22. #22
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    Do you ever tilt one foot toe down, the other foot heel down, and apply opposing pressure that way?

    Also I thought with a lot of techy stuff you're supposed to drop your heels - is that not how you tend to do drops?

    What it seems to me is that my feet have to be a lot more active than I am used to!

  23. #23
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    Quote Originally Posted by ALimon View Post
    Its not a war on my part. But as one poster earlier said, if you want max watts go clipless. Well thatís simply not true.
    if clipless was not the best at laying down watts, pro roadies would wear flats
    "Put your seatbelt back on or get out and sit in the middle of that circle of death." - Johnny Scoot

  24. #24
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    Quote Originally Posted by 127.0.0.1 View Post
    if clipless was not the best at laying down watts, pro roadies would wear flats
    My impression is that when you start to get tired, and therefore a little sloppy with technique, it is nice to have clipless because they can compensate for not having perfect form. I'm sure if you concentrate with flats and good shoes with good pedals you can put out equivalent watts, but after riding for a few hours a person's ability to do that probably starts to suffer. Therefore I can see why having clipless would be an advantage in racing, especially longer races.

    I'm no racer, so for me the advantage with clipless is just having that added security of knowing my foot won't come off the pedal unless I want it to. Flats can also be nice though for a relaxed ride or working on technique.

  25. #25
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    Quote Originally Posted by kpdemello View Post
    I have the opposite issue. I've been riding clipless exclusively for a decade, then decided to try flats to improve technique. It has taken some time to get used to it, but I get really tentative whenever I hit techy downhill stuff because I have a hard time keeping my feet firmly seated on the pedals. If anyone has any pointers, I'd appreciate it.
    First make sure the pedal right under the middle of your shoes. When you go through chunky stuffs drop the heels. When you go airborne (as in a hopping or jumping), follow the advice about pressure on the handle and pedals.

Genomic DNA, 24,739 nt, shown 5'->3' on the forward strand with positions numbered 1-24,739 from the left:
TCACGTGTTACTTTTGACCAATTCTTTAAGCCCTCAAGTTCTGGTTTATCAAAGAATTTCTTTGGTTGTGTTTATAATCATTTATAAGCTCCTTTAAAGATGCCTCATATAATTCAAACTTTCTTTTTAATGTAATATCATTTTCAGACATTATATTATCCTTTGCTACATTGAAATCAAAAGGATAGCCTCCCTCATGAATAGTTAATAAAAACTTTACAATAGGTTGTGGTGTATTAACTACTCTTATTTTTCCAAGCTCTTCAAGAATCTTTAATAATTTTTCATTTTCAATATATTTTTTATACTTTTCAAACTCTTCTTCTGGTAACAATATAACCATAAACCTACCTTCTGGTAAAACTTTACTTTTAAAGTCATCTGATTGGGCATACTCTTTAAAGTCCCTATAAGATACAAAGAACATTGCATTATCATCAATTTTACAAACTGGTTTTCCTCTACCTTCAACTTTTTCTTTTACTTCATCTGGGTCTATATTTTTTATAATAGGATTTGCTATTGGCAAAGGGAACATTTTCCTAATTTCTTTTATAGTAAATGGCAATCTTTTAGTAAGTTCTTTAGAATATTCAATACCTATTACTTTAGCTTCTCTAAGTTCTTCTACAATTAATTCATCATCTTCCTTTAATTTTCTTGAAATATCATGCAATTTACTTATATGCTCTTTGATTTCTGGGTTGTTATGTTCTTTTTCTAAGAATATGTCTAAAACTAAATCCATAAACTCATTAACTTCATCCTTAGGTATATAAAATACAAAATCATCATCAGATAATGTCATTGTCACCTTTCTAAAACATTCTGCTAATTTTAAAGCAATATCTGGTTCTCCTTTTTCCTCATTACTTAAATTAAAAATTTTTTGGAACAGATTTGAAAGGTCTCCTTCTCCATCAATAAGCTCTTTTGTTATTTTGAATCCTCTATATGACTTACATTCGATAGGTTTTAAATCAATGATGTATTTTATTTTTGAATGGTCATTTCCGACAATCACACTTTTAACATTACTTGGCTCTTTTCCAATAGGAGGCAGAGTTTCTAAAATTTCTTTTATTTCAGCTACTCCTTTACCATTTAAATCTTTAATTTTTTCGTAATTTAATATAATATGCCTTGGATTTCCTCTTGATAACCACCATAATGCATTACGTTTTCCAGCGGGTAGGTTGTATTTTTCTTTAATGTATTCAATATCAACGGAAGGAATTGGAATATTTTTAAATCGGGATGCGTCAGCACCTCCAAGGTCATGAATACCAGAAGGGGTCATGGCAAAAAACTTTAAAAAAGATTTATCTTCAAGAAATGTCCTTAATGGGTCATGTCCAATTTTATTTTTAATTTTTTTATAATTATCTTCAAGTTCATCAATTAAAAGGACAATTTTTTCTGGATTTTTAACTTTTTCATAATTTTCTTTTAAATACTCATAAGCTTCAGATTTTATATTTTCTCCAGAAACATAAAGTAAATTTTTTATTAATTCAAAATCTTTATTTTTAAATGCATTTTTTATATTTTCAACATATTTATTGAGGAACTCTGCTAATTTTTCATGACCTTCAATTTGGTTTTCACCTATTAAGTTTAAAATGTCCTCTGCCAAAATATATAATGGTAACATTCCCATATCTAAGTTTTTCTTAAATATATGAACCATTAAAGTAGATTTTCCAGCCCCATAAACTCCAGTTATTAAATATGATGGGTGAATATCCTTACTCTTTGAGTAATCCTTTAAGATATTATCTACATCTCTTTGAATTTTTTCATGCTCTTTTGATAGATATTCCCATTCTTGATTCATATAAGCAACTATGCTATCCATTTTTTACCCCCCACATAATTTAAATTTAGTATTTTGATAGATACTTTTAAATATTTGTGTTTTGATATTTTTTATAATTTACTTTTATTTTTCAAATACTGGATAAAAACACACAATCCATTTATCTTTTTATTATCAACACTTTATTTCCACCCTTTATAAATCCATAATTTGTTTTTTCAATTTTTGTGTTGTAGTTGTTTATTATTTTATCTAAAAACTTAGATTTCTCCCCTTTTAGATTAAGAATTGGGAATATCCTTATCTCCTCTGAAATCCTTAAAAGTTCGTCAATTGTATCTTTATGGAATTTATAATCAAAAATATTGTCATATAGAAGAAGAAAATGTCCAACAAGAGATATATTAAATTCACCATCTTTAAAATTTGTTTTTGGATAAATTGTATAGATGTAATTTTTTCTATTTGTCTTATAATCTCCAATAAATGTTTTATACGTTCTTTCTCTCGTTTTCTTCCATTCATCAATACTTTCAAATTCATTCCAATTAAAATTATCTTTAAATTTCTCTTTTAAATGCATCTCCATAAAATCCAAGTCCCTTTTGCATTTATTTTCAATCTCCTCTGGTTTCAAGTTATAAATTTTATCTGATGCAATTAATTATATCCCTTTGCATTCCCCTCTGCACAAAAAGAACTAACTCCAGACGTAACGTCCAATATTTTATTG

26. #26
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    Quote Originally Posted by Gumby_rider View Post
    First make sure the pedal right under the middle of your shoes. When you go through chunky stuffs drop the heels. When you go airborne (as in a hopping or jumping), follow the advice about pressure on the handle and pedals.
    So to make that work, I have to go from heels-down position to toes-down position on the pedals, right? So I'm kind of pressing my toes down when I hit something that makes me go airborn? That's kind of what has felt natural so far.

  27. #27
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    Quote Originally Posted by 127.0.0.1 View Post
    if clipless was not the best at laying down watts, pro roadies would wear flats
    I raced in Europe on the road for 7 years before I switched to mtn bikes. The main reason roadies donít ride flats is because they donít need to, they are in a stationary position for longer periods of time and for sprinting. I have flats on my road bike simply because clipless bother my knee on longer rides these days. I do a local roadie ride, about 65 miles with plenty of climbing and have no problems hanging with the local racers.

  28. #28
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    Quote Originally Posted by kpdemello View Post
    So to make that work, I have to go from heels-down position to toes-down position on the pedals, right? So I'm kind of pressing my toes down when I hit something that makes me go airborn? That's kind of what has felt natural so far.
    That's not what I'm saying. What I meant is when you are in the air intentionally as in jumping or hoping then yes toe down. You don't want toe down when hitting chunky stuffs, it will throw you off the bike/pedals.

  29. #29
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    I have the FiveTen Freeriders with the Spank Spike Pedals. Good combo.

    I ride with too many people that don't have proper form because they are clipless. I'm out there to have fun, and I have more fun in flats.

  30. #30
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    I ride both flats and clipless. Flats for chair and shuttle type rides and clipless when I have to grind up. I just find uphilling better clipless as I find Iím less sloppy when fatigued. In all, itís just personal preference as I believe efficiency or whatever is negligible between the two.

    I would however definitely recommend going flat if you are looking to improve technique in technical terrain.